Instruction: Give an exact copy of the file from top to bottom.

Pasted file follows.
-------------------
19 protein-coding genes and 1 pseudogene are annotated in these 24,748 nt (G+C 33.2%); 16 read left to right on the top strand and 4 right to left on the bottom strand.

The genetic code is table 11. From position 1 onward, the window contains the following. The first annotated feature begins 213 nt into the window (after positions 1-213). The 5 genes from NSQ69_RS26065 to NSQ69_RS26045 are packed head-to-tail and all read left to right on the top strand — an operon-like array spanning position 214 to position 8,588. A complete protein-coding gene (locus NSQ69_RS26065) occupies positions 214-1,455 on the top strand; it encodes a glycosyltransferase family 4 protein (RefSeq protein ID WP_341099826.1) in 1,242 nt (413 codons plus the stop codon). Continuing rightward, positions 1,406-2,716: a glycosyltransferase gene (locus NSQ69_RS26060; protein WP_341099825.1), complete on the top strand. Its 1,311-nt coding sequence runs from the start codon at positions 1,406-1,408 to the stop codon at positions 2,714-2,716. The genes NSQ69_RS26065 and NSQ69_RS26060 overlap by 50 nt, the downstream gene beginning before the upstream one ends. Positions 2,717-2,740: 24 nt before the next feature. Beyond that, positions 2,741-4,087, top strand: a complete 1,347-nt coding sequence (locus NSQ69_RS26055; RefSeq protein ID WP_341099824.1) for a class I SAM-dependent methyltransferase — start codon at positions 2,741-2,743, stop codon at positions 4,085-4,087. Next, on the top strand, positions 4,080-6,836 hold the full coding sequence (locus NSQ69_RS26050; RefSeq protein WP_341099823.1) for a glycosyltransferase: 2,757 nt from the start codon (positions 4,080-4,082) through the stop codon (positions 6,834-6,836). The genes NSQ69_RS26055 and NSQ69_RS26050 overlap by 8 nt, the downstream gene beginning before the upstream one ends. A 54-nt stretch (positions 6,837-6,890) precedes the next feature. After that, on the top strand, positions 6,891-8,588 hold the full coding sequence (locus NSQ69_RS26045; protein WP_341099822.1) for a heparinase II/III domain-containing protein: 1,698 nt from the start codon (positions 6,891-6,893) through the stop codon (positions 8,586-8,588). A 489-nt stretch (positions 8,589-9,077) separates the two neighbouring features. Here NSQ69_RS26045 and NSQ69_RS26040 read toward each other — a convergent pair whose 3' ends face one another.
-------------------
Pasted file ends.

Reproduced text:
19 protein-coding genes and 1 pseudogene are annotated in these 24,748 nt (G+C 33.2%); 16 read left to right on the top strand and 4 right to left on the bottom strand.

The genetic code is table 11. From position 1 onward, the window contains the following. The first annotated feature begins 213 nt into the window (after positions 1-213). The 5 genes from NSQ69_RS26065 to NSQ69_RS26045 are packed head-to-tail and all read left to right on the top strand — an operon-like array spanning position 214 to position 8,588. A complete protein-coding gene (locus NSQ69_RS26065) occupies positions 214-1,455 on the top strand; it encodes a glycosyltransferase family 4 protein (RefSeq protein ID WP_341099826.1) in 1,242 nt (413 codons plus the stop codon). Continuing rightward, positions 1,406-2,716: a glycosyltransferase gene (locus NSQ69_RS26060; protein WP_341099825.1), complete on the top strand. Its 1,311-nt coding sequence runs from the start codon at positions 1,406-1,408 to the stop codon at positions 2,714-2,716. The genes NSQ69_RS26065 and NSQ69_RS26060 overlap by 50 nt, the downstream gene beginning before the upstream one ends. Positions 2,717-2,740: 24 nt before the next feature. Beyond that, positions 2,741-4,087, top strand: a complete 1,347-nt coding sequence (locus NSQ69_RS26055; RefSeq protein ID WP_341099824.1) for a class I SAM-dependent methyltransferase — start codon at positions 2,741-2,743, stop codon at positions 4,085-4,087. Next, on the top strand, positions 4,080-6,836 hold the full coding sequence (locus NSQ69_RS26050; RefSeq protein WP_341099823.1) for a glycosyltransferase: 2,757 nt from the start codon (positions 4,080-4,082) through the stop codon (positions 6,834-6,836). The genes NSQ69_RS26055 and NSQ69_RS26050 overlap by 8 nt, the downstream gene beginning before the upstream one ends. A 54-nt stretch (positions 6,837-6,890) precedes the next feature. After that, on the top strand, positions 6,891-8,588 hold the full coding sequence (locus NSQ69_RS26045; protein WP_341099822.1) for a heparinase II/III domain-containing protein: 1,698 nt from the start codon (positions 6,891-6,893) through the stop codon (positions 8,586-8,588). A 489-nt stretch (positions 8,589-9,077) separates the two neighbouring features. Here NSQ69_RS26045 and NSQ69_RS26040 read toward each other — a convergent pair whose 3' ends face one another.